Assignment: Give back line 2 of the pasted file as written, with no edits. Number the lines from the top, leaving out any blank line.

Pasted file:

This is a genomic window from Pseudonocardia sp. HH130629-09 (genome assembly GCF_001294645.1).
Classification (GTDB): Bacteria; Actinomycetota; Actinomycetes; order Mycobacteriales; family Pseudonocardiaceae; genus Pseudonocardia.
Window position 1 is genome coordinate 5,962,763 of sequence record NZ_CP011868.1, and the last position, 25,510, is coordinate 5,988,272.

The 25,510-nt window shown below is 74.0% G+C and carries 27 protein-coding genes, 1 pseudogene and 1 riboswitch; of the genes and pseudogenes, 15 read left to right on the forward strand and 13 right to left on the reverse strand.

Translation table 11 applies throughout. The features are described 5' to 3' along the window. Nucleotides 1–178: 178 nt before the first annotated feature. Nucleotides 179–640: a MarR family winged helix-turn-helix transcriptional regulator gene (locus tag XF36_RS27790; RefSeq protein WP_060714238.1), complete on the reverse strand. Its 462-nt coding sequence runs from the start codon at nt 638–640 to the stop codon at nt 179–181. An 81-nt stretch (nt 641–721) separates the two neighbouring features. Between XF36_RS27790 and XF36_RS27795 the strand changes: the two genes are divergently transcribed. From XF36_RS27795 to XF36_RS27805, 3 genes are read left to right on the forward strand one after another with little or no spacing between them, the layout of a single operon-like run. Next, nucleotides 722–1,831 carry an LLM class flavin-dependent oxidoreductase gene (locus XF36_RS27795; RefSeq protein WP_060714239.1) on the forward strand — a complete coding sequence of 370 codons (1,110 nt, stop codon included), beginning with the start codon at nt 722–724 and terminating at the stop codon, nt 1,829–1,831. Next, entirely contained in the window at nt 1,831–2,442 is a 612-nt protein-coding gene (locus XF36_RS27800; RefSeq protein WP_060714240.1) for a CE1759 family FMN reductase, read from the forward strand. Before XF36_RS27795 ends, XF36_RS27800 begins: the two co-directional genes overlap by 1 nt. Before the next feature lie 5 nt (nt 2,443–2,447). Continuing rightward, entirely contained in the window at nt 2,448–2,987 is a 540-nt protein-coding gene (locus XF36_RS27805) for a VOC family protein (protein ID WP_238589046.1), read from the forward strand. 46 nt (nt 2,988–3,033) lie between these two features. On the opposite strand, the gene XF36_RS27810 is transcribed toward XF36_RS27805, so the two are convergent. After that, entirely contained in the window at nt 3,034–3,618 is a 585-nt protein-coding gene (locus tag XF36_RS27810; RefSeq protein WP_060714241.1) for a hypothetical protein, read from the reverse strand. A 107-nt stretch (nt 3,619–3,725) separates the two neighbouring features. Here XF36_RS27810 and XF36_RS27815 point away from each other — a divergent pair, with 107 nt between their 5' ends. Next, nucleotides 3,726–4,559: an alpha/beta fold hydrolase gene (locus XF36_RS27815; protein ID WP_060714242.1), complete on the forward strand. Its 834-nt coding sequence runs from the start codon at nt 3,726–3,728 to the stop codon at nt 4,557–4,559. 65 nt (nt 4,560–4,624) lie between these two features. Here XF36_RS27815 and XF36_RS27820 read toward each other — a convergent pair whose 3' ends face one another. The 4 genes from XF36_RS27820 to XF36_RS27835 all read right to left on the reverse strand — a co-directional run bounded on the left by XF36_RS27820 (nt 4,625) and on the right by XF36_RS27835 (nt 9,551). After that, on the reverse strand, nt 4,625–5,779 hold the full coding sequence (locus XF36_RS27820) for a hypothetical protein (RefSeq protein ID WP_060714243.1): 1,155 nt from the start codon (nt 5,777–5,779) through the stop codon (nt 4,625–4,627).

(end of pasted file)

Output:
Classification (GTDB): Bacteria; Actinomycetota; Actinomycetes; order Mycobacteriales; family Pseudonocardiaceae; genus Pseudonocardia.